Jens Stoltenberg, Nato Secretary General, has told the US President-elect, Donald Trump, that "going it alone" is not an option for Europe or the United States.
In an exclusive interview with The Observer, Stoltenberg claims the West faces its greatest security challenge in a generation.
He made a point to note the "blood spilled by Nato allies" after they came to the aid of the US following the 9/11 attacks and warns that, rather than "deepening differences" between the 28 members, now is the time to "nurture what unites" under "strong American leadership".
The 9/11 attack on the US, Stoltenberg pointed out, was the only time that Nato had invoked its self-defence clause, which requires all members to come to the aid of one that is attacked.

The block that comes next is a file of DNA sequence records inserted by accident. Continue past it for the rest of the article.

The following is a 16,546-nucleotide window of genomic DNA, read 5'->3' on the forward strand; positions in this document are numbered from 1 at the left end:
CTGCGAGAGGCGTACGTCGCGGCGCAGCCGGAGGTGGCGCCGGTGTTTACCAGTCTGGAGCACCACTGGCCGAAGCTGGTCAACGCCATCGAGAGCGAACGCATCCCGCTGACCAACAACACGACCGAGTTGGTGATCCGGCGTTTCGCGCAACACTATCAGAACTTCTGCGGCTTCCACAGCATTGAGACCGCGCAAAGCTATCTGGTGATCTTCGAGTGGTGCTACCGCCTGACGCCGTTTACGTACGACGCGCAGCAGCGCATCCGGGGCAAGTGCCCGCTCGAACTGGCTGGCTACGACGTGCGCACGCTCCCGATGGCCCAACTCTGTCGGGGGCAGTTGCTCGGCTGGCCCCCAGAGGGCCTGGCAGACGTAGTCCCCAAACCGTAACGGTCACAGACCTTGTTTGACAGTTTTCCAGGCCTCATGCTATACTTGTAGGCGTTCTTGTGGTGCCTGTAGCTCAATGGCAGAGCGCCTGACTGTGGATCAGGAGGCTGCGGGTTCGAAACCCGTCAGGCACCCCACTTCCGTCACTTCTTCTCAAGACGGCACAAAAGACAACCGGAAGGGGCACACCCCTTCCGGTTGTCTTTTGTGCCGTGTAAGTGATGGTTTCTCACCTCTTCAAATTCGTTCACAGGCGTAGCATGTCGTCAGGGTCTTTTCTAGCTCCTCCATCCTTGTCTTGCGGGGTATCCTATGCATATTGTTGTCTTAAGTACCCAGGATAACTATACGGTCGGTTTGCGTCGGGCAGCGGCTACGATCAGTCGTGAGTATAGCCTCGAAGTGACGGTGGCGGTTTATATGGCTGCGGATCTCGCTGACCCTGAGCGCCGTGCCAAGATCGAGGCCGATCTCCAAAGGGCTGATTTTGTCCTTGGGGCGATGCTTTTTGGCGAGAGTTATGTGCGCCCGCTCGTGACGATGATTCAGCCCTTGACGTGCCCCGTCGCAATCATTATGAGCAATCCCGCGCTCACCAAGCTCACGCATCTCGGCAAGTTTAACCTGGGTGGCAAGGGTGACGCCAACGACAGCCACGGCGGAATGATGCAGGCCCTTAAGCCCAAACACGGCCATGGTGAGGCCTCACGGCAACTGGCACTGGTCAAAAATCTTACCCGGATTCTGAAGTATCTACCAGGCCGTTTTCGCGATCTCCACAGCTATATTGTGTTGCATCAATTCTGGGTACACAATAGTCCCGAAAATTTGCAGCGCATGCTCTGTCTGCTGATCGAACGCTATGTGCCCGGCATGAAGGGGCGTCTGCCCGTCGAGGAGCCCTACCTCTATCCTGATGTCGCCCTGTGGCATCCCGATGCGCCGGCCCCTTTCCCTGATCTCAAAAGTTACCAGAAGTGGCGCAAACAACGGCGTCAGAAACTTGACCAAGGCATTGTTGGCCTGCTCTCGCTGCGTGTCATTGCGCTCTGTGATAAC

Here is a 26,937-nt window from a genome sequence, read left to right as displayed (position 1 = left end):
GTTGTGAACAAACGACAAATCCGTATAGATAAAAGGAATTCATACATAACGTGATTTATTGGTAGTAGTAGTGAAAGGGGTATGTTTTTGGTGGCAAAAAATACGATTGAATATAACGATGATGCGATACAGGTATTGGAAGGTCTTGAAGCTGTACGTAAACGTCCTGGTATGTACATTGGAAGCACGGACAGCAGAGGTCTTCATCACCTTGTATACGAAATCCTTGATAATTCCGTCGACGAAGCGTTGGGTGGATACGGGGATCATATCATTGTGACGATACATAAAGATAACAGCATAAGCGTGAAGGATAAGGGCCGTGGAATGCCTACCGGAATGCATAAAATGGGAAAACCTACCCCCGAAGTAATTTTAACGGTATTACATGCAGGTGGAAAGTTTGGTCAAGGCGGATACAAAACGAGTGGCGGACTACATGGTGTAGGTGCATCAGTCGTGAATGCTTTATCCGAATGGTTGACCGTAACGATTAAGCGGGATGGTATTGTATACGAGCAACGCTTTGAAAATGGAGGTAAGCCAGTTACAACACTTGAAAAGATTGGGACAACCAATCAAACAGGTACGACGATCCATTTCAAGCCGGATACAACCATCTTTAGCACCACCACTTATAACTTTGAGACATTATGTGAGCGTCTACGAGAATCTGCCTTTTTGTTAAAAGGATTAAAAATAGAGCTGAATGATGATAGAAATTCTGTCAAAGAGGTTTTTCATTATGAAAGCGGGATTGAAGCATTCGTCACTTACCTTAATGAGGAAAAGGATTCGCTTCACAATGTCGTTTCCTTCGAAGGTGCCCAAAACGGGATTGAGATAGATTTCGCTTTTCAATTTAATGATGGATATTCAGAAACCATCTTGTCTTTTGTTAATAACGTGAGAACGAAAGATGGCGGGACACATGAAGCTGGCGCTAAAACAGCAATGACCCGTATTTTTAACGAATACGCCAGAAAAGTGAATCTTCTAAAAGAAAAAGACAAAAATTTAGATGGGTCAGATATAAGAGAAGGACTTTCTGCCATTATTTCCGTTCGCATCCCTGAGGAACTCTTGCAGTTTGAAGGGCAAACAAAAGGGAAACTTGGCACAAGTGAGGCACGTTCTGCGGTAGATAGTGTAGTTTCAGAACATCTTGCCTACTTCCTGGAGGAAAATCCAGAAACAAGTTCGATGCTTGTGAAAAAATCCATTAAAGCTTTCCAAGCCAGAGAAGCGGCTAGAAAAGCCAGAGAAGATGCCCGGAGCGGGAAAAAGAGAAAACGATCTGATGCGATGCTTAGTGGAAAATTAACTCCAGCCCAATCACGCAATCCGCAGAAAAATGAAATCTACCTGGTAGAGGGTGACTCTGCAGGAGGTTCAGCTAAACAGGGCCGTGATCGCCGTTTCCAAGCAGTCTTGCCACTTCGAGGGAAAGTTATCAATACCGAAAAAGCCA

"This was more than just a symbol. Nato went on to take charge of the operation in Afghanistan. Hundreds of thousands of European soldiers have served in Afghanistan since.
"And more than 1,000 have paid the ultimate price in an operation that is a direct response to an attack against the United States."
The BBC's Paul Adams in Washington says that what some at the time saw as the musings of a candidate not expected to win are now been seen as posing an almost existential threat to the alliance.
He adds that Trump's apparent admiration for Russian President Vladimir Putin sharpens that concern.
On Friday a spokesman for President Putin said that Mr Trump could help build confidence with Russia by persuading Nato to withdraw its forces from Russia's borders.
However, a former head of Britain's armed forces, Lord Richards, said Mr Trump had already begun "modifying his tone" with respect to his policies, and he cautioned against taking campaign statements at face value.